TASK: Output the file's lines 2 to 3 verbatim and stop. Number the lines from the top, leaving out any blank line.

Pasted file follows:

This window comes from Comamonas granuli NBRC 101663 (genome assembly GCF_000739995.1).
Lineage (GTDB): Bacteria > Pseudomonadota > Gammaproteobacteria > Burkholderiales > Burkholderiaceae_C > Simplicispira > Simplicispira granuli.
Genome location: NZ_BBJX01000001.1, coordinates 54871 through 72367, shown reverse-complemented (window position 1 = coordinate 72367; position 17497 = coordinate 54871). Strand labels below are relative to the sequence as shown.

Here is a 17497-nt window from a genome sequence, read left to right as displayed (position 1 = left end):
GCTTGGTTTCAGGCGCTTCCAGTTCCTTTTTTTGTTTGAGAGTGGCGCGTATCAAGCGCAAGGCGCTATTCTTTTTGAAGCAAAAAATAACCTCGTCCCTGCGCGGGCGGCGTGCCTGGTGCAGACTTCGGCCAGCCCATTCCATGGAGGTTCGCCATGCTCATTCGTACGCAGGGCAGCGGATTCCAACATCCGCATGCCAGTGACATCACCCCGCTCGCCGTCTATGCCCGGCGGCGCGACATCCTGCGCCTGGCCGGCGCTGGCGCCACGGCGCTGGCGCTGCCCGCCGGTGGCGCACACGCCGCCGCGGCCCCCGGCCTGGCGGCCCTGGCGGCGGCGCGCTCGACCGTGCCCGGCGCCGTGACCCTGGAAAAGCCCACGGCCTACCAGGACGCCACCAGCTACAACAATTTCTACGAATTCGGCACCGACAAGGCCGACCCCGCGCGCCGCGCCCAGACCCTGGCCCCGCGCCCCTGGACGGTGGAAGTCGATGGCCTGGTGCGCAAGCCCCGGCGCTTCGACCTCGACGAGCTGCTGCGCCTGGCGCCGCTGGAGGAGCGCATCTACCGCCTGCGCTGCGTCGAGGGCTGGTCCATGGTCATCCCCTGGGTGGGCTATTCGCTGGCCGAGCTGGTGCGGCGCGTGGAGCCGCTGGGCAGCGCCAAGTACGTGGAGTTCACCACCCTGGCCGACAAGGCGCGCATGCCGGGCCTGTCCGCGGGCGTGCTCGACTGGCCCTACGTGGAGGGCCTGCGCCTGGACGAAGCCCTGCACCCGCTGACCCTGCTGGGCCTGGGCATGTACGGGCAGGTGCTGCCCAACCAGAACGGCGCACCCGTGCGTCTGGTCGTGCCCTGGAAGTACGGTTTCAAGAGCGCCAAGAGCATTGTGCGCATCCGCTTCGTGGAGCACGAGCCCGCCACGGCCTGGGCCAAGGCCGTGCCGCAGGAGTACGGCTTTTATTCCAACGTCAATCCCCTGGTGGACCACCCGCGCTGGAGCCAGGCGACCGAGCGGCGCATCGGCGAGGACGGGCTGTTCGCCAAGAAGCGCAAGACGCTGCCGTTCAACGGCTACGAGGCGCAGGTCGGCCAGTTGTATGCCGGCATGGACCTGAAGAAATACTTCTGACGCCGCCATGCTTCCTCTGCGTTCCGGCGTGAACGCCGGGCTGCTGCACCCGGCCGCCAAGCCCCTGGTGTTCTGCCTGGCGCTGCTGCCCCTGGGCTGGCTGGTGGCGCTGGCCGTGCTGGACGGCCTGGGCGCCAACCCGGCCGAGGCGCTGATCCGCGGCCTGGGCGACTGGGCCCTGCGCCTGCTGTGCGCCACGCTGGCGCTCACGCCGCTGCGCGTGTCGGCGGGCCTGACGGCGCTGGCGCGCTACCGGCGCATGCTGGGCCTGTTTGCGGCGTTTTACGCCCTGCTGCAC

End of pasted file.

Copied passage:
Lineage (GTDB): Bacteria > Pseudomonadota > Gammaproteobacteria > Burkholderiales > Burkholderiaceae_C > Simplicispira > Simplicispira granuli.
Genome location: NZ_BBJX01000001.1, coordinates 54871 through 72367, shown reverse-complemented (window position 1 = coordinate 72367; position 17497 = coordinate 54871). Strand labels below are relative to the sequence as shown.